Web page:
William H. Murray bigraphy, stories - Ninth Governor of Oklahoma, First Speaker of the Oklahoma House of Representatives

William H. Murray : biography

November 21, 1869 - October 15, 1956

William Henry Davis "Alfalfa Bill" Murray (November 21, 1869 – October 15, 1956) was an American teacher, lawyer, and politician who became active in Oklahoma before statehood as legal adviser to Governor Douglas H. Johnston of the Chickasaw Nation. Although not American Indian, he was appointed by Johnston as the Chickasaw delegate to the Convention for the proposed State of Sequoyah, and was later elected as a delegate to the constitutional convention for the state of Oklahoma.

Murray was elected as the first Speaker of the Oklahoma House of Representatives after statehood, as U.S. Representative, and as the ninth Governor of Oklahoma (1930–1934). His campaign was marked by racist appeal and he supported Jim Crow laws. During his tenure as governor in years of the Great Depression, he established a record for the number of times he used the National Guard to perform duties in the state and for declaring martial law. He was a Democrat.

Early career

Murray then moved to Corsicana, Texas, where he founded a newspaper that survived for only two years. During this time he ran for the state senate, but failed both attempts. He moved to Fort Worth, Texas, where he worked as a writer for the Fort Worth Gazette. While at College Hill, Murray had taken an interest in law and "read the law" in Fort Worth. He passed the Texas bar exam in 1897, and first practiced law in Fort Worth, Texas.

State of the State Speeches

Early life and education

William Henry Davis Murray was born in the town of Toadsuck, Texas (renamed "Collinsville" in the 1880s), on November 21, 1869. He was born to Uriah Dow Thomas Murray, a farmer, and Bertha Elizabeth Jones. His mother died when he was two years old and, after his father remarried, the family moved to Montague, Texas. At the age of twelve, Murray left home.Henry, pp. 10-11.

During most of Murray's adolescence, he worked on farms during the summer and attended public schools in the winter. Murray worked and studied hard, and was admitted to the College Hill Institute in Springtown, Texas. He graduated from College Hill with a teaching degree in 1889 and began teaching in a public school in Parker County, Texas.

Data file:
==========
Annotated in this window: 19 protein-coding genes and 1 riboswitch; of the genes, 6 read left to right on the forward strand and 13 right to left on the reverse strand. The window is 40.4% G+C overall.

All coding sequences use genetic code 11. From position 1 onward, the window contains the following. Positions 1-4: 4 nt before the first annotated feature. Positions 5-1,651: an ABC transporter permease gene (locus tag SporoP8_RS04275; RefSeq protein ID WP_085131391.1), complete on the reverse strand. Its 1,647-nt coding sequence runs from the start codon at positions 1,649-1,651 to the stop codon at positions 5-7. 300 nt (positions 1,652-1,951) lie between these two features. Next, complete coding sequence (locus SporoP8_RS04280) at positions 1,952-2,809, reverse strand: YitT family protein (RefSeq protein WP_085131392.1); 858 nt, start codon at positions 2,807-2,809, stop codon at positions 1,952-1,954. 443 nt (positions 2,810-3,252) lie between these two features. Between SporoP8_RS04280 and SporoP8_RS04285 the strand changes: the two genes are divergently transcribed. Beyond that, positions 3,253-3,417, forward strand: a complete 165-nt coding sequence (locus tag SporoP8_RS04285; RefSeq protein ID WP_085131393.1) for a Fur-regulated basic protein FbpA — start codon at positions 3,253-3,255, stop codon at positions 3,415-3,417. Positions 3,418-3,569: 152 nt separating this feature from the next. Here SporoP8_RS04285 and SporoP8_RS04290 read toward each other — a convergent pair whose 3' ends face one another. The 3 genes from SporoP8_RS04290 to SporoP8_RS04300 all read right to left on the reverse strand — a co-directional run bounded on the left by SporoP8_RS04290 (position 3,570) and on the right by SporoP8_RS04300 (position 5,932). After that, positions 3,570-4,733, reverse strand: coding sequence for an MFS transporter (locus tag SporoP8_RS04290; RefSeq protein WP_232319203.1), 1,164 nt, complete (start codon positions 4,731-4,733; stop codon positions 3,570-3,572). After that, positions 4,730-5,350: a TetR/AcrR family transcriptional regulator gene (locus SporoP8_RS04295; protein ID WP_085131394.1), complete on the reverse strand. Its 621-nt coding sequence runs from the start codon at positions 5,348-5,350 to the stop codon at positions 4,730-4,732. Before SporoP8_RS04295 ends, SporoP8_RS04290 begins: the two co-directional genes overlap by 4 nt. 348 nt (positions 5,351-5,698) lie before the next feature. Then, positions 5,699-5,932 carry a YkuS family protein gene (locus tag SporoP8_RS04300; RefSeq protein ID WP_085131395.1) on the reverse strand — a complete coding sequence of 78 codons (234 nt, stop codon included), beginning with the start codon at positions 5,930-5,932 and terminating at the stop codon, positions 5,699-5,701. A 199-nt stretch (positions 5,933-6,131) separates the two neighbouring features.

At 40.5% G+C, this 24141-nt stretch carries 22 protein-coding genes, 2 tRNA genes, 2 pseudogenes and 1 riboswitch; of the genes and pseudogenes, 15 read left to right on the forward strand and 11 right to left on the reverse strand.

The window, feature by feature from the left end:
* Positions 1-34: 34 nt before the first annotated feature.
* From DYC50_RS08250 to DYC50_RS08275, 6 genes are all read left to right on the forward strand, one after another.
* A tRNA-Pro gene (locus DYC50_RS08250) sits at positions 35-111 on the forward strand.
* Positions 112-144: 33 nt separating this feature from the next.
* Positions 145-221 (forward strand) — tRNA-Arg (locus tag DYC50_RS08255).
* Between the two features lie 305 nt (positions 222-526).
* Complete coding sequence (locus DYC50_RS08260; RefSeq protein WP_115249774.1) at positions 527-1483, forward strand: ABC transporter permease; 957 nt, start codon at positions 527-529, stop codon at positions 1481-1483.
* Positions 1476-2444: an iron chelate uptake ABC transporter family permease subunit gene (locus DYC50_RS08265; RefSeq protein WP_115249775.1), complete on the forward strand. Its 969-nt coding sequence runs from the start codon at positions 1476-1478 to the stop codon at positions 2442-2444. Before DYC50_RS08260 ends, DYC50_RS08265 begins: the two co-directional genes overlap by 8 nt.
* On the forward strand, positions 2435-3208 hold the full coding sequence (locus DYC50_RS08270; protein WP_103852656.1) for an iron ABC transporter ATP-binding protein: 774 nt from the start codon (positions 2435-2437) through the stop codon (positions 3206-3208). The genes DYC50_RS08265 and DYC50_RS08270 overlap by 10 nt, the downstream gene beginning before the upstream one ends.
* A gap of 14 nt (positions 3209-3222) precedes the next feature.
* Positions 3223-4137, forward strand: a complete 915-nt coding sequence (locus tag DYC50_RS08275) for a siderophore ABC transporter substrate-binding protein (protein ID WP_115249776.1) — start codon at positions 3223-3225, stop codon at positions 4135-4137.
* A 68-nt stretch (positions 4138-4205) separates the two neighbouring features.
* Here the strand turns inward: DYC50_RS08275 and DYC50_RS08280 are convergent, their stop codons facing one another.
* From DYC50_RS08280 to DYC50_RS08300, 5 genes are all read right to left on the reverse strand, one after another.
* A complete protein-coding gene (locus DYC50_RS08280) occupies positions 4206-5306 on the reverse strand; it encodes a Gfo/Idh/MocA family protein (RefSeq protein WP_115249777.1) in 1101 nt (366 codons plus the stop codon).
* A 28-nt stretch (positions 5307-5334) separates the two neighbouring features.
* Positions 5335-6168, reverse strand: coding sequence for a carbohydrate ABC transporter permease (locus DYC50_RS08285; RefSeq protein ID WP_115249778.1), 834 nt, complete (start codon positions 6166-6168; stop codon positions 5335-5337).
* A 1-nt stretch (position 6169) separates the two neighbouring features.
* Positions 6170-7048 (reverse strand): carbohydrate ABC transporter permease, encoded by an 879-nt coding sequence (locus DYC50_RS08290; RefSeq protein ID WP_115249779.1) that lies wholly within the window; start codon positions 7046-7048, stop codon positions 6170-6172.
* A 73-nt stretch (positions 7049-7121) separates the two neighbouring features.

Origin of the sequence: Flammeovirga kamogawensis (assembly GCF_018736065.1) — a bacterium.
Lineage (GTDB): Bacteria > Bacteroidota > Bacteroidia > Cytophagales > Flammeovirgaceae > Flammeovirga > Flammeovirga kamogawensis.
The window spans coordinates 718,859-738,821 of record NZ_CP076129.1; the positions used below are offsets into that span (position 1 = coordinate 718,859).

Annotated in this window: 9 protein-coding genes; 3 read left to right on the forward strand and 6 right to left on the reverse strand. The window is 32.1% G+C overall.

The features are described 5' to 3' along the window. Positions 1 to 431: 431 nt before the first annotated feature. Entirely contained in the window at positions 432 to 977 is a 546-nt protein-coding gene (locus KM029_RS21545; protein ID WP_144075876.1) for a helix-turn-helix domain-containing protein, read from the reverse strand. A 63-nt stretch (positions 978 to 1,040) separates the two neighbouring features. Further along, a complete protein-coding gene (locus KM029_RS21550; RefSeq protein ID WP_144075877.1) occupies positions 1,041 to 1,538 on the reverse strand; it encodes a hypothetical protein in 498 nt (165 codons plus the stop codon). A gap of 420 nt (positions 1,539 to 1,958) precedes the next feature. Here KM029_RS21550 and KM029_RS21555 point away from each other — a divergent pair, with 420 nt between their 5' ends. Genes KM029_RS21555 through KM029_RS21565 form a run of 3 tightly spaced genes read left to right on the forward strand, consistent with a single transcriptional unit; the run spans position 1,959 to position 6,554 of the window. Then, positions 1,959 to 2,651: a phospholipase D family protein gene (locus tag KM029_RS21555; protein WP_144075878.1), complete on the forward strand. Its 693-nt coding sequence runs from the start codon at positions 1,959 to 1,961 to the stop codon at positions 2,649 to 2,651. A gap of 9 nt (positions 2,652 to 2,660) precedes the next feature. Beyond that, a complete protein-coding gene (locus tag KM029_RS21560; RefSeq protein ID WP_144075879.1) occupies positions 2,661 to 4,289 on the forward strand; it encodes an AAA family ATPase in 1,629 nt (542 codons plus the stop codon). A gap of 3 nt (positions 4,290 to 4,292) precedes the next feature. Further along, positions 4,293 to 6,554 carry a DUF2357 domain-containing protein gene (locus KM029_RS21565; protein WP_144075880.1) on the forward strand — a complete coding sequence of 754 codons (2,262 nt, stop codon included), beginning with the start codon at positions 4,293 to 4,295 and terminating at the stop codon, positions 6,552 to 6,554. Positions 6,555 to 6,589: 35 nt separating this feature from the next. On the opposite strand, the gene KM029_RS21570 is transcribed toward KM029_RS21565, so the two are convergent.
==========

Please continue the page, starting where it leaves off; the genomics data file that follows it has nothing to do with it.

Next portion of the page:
Murray became politically active and joined the Farmers' Alliance and the Democratic Party. He was a skilled orator and campaigned for James Stephen Hogg when the latter ran for Governor of Texas.

Later life and death

In 1938, Murray ran for Governor, and lost in the Democratic primary.Henry, p. 14. Later that year, he tried to run for the United States Senate as an independent, but his nominating petitions were filed late. In 1942, he ran for the Senate again, and lost in the Democratic primary.

His wife, Mary Alice, died in Oklahoma City on August 28, 1938. Her body lay in state in the Oklahoma Capitol building on the afternoon of August 29, 1938, the first woman to receive the honor. She was buried in Tishomingo on the following day.

After his retirement, Murray became widely known for his radical racist and conspiracy views. Murray also wrote articles and books dealing with constitutional rights. In his books, Murray seemed to indicate his support for fascism.

Murray's legacy continued in his son, Johnston Murray. He also joined the Democratic Party and entered politics. On January 9, 1951, Murray administered the oath of office to his son as the fourteenth Governor of Oklahoma.

Murray did not live long past his son's governorship as he died on October 15, 1956 of stroke and pneumonia. He is buried in Tishomingo. Murray was considered the last surviving member of the Haskell Dynasty.

Marriage and family

On July 19, 1899, Murray married Mary Alice Hearrell, niece of Chickasaw Governor Douglas H. Johnston. She was born January 9, 1875 and died August 28, 1938, and is buried in Tishomingo Cemetery. They had five children together. A son, Johnston Murray, born in 1902, was elected Governor of Oklahoma in 1951.

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Living octopus

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